1396 Jean de Carrouges a fourteenth-century French knight who governed estates in Normandy as a vassal of Count Pierre d'Alençon and served under Admiral Jean de Vienne in several campaigns against the English and the forces of the Ottoman Empire. He became infamous in medieval France for fighting in the last judicial duel permitted by the French king and the Parlement of Paris. The combat was decreed in 1386 to contest charges of rape Carrouges had brought against his neighbour and erstwhile friend Jacques Le Gris on behalf of his wife Marguerite. It was attended by much of the highest French nobility of the time led by King Charles VI and his family, including a number of royal dukes. It was also attended by thousands of ordinary Parisians and in the ensuing decades was chronicled by such notable medieval historians as Jean Froissart, Jean Juvénal des Ursins and Jehan de Waurin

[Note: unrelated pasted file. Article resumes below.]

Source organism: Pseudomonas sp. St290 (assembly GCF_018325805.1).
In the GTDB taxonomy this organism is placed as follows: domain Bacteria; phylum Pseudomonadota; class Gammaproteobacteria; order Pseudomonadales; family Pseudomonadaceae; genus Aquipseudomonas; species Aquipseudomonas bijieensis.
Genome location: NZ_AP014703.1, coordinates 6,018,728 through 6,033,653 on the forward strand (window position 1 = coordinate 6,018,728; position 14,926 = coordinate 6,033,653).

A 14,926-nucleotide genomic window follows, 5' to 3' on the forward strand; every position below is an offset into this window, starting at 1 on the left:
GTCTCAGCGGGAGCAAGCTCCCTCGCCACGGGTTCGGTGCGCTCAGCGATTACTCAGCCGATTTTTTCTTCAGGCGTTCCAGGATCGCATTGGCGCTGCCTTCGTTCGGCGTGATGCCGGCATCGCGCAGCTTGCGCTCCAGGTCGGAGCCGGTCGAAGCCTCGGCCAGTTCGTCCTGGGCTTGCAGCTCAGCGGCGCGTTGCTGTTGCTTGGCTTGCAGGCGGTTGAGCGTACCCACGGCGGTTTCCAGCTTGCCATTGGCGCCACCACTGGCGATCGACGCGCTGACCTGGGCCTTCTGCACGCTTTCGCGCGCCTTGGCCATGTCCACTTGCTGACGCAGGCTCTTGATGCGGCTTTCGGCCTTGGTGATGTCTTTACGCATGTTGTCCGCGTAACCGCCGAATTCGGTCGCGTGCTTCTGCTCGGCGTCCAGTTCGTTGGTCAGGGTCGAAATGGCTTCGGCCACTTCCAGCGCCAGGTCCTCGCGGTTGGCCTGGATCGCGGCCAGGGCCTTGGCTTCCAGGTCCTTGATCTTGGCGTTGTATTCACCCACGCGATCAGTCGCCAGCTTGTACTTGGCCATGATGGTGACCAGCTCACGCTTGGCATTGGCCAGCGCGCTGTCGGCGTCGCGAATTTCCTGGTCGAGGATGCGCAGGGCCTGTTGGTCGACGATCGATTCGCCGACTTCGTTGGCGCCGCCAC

1441 Akamatsu Mitsusuke a Japanese samurai of the Akamatsu clan during the Sengoku Period.
1465 Isabella of Bourbon the second wife of Charles the Bold, Count of Charolais and future Duke of Burgundy. She was a daughter of Charles I, Duke of Bourbon and Agnes of Burgundy, and the mother of Mary of Burgundy, heiress of Burgundy
1491 John II Count of Nevers a French noble.
1496 Piero Capponi an Italian statesman and warrior from Florence.
1506 Philip I of Castile the first member of the house of Habsburg to be King of Castile. The son of Holy Roman Emperor Maximilian I, at age 3 Philip inherited the greater part of the Duchy of Burgundy and the Burgundian Netherlands from his mother, Mary, and at 27 briefly succeeded to the Crown of Castile as the husband of Queen Joanna, who was also heiress-presumptive to the Crown of Aragon. He was the first Habsburg monarch in Spain. He never inherited his father's territories, nor became Holy Roman Emperor, because he predeceased his father, but his son Emperor Charles V eventually united the Habsburg, Burgundian, Castilian, and Aragonese inheritances